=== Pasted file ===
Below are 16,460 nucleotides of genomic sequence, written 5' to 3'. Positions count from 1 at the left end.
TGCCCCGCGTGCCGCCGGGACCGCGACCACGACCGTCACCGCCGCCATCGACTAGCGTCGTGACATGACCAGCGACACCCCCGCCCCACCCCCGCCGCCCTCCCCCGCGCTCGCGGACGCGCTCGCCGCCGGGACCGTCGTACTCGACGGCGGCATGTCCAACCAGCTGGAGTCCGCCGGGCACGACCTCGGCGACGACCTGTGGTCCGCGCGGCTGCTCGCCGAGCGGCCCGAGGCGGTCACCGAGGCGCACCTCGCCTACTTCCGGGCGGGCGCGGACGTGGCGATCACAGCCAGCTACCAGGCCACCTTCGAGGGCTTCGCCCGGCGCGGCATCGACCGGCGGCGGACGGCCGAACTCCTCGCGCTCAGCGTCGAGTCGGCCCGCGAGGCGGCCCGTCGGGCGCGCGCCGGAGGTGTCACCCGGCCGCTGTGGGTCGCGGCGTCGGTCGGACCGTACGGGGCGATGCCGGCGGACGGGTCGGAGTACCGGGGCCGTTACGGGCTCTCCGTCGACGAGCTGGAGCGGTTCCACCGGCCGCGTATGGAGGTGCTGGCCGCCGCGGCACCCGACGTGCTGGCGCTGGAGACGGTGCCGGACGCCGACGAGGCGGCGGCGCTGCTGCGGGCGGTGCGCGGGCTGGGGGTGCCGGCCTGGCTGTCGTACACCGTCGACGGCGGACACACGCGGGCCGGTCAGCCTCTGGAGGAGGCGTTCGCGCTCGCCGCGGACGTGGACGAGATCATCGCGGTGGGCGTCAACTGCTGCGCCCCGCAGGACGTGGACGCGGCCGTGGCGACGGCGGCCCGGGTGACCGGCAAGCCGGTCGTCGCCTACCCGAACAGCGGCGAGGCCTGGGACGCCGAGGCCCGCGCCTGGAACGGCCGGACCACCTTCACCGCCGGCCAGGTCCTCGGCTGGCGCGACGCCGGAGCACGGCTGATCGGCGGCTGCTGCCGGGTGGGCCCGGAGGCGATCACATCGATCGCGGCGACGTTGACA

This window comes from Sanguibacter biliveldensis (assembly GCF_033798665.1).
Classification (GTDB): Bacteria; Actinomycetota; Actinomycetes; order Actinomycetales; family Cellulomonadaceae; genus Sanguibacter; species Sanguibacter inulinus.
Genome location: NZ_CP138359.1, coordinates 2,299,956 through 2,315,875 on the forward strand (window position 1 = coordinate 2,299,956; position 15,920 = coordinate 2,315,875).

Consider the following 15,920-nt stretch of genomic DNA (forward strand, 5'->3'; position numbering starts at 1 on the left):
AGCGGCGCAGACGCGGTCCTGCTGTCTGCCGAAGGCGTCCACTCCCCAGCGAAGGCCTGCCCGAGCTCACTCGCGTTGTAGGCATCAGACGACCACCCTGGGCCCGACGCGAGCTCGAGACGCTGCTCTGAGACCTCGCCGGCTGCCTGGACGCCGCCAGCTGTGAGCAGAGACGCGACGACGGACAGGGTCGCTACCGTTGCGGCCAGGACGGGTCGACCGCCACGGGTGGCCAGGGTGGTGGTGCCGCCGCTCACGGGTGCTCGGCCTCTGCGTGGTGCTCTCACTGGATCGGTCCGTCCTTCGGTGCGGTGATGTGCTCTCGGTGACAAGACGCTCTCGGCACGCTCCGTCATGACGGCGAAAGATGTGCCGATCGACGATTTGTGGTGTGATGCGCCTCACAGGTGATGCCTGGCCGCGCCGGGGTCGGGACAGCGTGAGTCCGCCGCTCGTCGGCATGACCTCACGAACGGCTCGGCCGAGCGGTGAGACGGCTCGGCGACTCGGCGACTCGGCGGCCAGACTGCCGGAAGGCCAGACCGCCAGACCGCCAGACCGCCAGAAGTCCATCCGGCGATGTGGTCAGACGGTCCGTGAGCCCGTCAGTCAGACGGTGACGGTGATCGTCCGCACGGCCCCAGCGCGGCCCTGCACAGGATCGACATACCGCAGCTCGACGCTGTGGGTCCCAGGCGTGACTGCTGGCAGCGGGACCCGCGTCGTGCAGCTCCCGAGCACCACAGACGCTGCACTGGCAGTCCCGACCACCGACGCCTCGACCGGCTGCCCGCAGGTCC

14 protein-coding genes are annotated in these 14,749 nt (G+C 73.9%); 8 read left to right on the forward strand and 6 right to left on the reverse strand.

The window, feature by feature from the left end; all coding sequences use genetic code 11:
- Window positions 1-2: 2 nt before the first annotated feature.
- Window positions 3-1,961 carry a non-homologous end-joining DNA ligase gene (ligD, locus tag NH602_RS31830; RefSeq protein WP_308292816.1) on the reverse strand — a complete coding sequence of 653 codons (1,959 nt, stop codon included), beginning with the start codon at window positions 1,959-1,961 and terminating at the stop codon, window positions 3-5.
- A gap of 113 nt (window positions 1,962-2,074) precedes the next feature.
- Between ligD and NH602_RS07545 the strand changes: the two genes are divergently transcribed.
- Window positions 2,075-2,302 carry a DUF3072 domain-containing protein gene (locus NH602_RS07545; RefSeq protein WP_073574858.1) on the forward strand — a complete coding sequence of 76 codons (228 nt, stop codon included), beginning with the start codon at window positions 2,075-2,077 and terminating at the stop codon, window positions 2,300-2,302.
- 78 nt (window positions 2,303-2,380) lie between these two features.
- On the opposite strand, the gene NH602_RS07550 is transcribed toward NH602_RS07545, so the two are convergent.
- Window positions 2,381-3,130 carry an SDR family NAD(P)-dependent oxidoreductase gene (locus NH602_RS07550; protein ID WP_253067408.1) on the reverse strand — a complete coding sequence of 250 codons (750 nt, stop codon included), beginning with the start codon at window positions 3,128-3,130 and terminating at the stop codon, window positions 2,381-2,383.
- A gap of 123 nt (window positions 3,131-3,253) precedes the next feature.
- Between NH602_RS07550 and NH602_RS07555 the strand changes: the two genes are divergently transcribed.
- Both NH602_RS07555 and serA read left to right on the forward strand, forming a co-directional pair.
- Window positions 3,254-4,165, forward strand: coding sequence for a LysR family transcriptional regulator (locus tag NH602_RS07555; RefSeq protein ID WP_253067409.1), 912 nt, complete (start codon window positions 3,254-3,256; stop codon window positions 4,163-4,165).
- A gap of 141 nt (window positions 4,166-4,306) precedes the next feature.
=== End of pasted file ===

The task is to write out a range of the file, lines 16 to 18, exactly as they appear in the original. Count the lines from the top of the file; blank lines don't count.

- On the opposite strand, the gene NH602_RS07550 is transcribed toward NH602_RS07545, so the two are convergent.
- Window positions 2,381-3,130 carry an SDR family NAD(P)-dependent oxidoreductase gene (locus NH602_RS07550; protein ID WP_253067408.1) on the reverse strand — a complete coding sequence of 250 codons (750 nt, stop codon included), beginning with the start codon at window positions 3,128-3,130 and terminating at the stop codon, window positions 2,381-2,383.
- A gap of 123 nt (window positions 3,131-3,253) precedes the next feature.